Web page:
How to: The Beginners Guide to Twitter – Part 1, the basics

I have been using Twitter for over a year and it’s popularity has risen steadily since and spawned numerous clones not to mention applications and add-ons to get the most out of it.

People starting to use Twitter are always initially confused with all the options available and this 3 part guide is to show how to get the most out of your Twitter experience.

Twitter Logo

Part 1 will cover the following:

  • What is Twitter and why should I tweet?
  • Twitter terminology.
  • How to use Twitter.
  • How to differentiate between replies and direct messages.


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What is Twitter and why should I tweet?

Twitter is a social networking and microblogging service allowing people to update the world with what they are doing at any given moment wherever they are within a 140 character long message. This gives other people the opportunity to reply and can create conversations with new people and the opportunity to exchange thoughts with like minded people. It is the perfect way to share some news or updates without blogging or posting about it or talking to people on IM about it. Twitter also allows to send updates from mobile phones thus making it possible to update from anywhere.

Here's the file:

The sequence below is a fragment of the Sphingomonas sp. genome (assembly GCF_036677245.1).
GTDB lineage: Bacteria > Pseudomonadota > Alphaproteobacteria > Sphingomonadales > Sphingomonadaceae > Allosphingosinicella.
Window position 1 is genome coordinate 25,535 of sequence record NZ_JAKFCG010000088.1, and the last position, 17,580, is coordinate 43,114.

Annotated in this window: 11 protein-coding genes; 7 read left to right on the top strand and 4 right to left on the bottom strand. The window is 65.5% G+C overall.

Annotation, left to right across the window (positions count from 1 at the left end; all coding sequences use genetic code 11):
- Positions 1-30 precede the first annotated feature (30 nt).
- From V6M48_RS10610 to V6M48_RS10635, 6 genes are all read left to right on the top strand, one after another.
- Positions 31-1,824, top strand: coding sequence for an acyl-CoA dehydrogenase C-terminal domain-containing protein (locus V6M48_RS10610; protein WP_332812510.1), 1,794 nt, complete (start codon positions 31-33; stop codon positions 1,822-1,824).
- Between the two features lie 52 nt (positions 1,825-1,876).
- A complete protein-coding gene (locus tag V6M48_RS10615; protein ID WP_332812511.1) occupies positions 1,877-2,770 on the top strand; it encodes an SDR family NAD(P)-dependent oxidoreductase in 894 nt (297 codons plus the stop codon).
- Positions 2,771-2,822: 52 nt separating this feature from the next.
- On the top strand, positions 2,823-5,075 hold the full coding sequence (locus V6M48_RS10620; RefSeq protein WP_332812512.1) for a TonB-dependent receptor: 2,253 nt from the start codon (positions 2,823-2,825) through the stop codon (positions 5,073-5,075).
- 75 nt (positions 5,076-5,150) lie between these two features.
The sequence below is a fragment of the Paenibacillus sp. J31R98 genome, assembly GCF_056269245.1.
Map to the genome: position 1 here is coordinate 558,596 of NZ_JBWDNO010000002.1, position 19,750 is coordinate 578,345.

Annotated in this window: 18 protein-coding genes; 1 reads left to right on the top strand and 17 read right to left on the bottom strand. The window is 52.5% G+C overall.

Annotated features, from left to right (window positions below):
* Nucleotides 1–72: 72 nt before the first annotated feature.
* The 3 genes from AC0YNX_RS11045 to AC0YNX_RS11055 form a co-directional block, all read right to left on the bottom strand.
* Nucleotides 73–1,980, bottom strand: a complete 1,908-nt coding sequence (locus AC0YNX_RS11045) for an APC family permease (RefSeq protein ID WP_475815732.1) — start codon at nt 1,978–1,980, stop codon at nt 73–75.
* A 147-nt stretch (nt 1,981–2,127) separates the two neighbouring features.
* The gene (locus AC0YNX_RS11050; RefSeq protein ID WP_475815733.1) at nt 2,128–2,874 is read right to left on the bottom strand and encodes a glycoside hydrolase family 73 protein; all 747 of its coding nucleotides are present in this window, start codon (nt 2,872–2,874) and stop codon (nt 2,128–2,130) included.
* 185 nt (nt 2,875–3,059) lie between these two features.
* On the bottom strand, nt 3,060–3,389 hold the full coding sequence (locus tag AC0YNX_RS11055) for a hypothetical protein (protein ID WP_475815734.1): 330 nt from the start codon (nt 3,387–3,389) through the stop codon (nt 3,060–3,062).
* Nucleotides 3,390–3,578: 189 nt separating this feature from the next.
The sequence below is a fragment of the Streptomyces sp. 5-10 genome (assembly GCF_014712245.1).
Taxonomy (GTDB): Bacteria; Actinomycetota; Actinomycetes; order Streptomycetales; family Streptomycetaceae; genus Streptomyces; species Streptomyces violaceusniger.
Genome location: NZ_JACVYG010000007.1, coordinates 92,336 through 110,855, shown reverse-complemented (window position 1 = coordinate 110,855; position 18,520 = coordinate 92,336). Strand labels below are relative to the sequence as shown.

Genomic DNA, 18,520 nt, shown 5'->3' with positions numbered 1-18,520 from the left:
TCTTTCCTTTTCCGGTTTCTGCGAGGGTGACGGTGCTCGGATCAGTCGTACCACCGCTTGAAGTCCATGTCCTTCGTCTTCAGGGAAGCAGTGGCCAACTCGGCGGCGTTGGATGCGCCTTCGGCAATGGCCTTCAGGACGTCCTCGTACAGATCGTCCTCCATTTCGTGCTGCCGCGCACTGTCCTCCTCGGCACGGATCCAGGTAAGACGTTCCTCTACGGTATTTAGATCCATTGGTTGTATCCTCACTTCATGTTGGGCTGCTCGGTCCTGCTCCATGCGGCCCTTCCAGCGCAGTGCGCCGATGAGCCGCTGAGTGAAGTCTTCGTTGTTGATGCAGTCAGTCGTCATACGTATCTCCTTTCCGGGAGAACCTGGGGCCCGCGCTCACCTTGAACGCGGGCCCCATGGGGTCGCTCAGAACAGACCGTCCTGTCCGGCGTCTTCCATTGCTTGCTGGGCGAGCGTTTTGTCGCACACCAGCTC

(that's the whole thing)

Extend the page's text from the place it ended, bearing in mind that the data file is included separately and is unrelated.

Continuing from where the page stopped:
Obviously you are the best person to decide if you want to tweet or not, but everyone sometimes feels like they want to share something with the world, be it to share a video or your disappointment. Twitter is perfect for that!

This video explains a bit more about Twitter and touches on the basics:

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Twitter terminology.

  • Tweet/Twitter/Update: An update message with maximum length of 140 characters which is visible by everyone and are searchable via Google and other Twitter specific search engines.
  • Protected updates: Twitter allows people to hide their Tweets from public view and search engines. To protect updates check the box in /account/settings. Note: If you choose to unprotect them later on, ALL previously protected updates will be online.
  • Follower: Twitter allows users to follow others to be updated when someone tweets. Followers will be also be able to see protected updates. Followers. Following.
  • @replies: Twitter allows people to reply to other Twitterers by using the @ symbol followed by the username of the other person to indicate a reply to a Tweet thus allowing some conversation. /replies.
  • Direct messages: Provided two people follow each other they are able to send each other private messages which can only be seen by each other and no one else. Perfect for something away from public eyes! /direct_messages.
  • Public Timeline: The public timeline shows all the Tweets from everyone, follower or not and only exclude protected updates. /public_timeline.
  • Auto-Nudge: Activated by default this sends a reminder after 24 hours to either the phone [if registered] or Gtalk incase someone hasn’t updated in that time. This can be disabled via account settings /notifications.
  • Nudge: This allows anyone you follow to send you a nudge to your Gtalk or phone to urge you to update again. To nudge someone visit their profile and click ‘nudge’ on the right hand side.